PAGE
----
You know what they say, one man’s trash is another man’s… Olympic medal?
The organising committee for the 2020 Olympics and Paralympics in Tokyo plans to make all medals at next year’s events out of recycled electronics.
The initiative kicked off in April 2017 and involved asking municipalities all over Japan to send in their old smartphones, laptops, and other gadgets. The goal is to collect 67 lbs of gold, 9,039 lbs of silver, and 5,592 lbs of bronze.
Fun fact: there are approximately 25 milligrams of gold in each smartphone, worth roughly US$1 (A$1.41).
Soon after the announcement, donations from 90 per cent of Japanese municipalities came pouring in, resulting in over 47,488 tons of e-waste collected, including about five million used mobile phones.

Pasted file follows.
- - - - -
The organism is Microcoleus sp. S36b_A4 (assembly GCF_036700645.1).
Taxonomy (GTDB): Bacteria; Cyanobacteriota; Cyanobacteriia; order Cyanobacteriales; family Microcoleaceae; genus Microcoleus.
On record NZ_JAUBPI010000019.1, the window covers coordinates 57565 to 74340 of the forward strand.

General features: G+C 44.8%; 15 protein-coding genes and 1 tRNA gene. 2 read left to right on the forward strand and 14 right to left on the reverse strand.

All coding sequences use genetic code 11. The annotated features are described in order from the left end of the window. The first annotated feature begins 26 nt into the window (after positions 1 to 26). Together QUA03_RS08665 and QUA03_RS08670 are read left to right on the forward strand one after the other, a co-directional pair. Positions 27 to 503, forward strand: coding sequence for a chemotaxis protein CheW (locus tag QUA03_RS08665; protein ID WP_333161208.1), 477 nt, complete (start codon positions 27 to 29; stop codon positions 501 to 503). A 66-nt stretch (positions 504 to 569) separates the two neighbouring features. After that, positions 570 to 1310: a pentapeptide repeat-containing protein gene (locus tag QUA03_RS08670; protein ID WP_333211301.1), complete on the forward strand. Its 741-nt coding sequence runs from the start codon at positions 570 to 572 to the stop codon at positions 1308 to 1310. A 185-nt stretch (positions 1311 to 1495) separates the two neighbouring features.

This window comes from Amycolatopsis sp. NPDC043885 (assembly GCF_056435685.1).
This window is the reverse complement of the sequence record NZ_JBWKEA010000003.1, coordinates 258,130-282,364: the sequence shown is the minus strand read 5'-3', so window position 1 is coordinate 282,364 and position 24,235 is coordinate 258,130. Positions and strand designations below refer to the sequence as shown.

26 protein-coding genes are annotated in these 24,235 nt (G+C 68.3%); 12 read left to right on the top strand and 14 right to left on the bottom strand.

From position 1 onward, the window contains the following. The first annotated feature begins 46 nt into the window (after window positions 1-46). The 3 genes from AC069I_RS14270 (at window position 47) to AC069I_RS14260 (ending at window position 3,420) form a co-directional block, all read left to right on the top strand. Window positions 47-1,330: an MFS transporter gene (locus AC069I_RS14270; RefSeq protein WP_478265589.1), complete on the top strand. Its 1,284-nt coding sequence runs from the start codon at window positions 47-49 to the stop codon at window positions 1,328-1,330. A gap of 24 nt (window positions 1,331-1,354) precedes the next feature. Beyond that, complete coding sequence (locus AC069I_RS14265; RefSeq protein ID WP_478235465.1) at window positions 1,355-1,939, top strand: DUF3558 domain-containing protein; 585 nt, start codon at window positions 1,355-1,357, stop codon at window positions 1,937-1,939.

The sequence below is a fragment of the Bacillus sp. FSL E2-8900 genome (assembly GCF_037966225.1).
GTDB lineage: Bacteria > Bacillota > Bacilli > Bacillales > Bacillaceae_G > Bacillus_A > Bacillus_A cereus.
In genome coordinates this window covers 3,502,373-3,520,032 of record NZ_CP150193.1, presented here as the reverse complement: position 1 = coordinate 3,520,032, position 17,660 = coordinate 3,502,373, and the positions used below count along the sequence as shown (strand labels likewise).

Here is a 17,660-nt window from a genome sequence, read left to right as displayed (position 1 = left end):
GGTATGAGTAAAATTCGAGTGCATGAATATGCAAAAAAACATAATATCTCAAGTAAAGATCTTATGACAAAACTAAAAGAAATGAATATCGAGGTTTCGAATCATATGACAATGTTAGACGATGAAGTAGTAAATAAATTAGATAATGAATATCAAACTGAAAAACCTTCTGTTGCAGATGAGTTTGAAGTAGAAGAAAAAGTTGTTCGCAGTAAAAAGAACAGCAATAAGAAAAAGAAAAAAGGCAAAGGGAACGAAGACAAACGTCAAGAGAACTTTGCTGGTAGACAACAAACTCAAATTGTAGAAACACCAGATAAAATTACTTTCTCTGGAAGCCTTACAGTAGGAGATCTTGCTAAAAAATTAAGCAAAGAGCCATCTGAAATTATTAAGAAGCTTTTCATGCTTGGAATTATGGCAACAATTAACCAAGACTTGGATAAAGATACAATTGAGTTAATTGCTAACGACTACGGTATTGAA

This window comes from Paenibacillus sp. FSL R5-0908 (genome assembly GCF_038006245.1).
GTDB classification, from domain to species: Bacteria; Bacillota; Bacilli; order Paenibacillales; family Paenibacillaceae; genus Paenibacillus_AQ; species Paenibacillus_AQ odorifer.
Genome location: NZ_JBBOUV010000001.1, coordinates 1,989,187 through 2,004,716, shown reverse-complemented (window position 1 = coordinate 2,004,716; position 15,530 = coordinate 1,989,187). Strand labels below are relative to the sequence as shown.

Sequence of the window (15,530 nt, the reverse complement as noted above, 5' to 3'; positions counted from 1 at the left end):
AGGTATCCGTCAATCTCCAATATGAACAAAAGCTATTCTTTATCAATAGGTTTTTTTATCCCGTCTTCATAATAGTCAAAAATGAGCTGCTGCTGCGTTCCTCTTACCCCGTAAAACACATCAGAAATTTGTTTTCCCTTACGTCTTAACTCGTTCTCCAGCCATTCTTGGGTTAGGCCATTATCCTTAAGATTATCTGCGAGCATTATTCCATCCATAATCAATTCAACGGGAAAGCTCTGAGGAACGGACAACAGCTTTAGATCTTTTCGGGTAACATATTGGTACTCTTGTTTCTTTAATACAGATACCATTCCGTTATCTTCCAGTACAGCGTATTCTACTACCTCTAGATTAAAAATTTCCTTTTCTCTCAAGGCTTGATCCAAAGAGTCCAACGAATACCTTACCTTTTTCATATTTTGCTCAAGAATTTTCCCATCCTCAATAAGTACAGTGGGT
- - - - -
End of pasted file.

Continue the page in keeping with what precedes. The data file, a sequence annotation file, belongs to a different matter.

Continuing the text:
The project was so successful that the organisers are on track to meet their goal by March.
The 2500 Olympic medals, the designs of which to be unveiled later this year, will then be produced by extracting the metals from the ore using a smelting process.
With humanity generating approximately 44.7 million metric tonnes of electronic waste every year, this initiative offers a small yet creative solution to the growing problem. Hopefully, the example set by Japan will encourage other countries to be more aggressive with their recycling programs – lest we want to come in last place in this race against waste.
Via Design Boom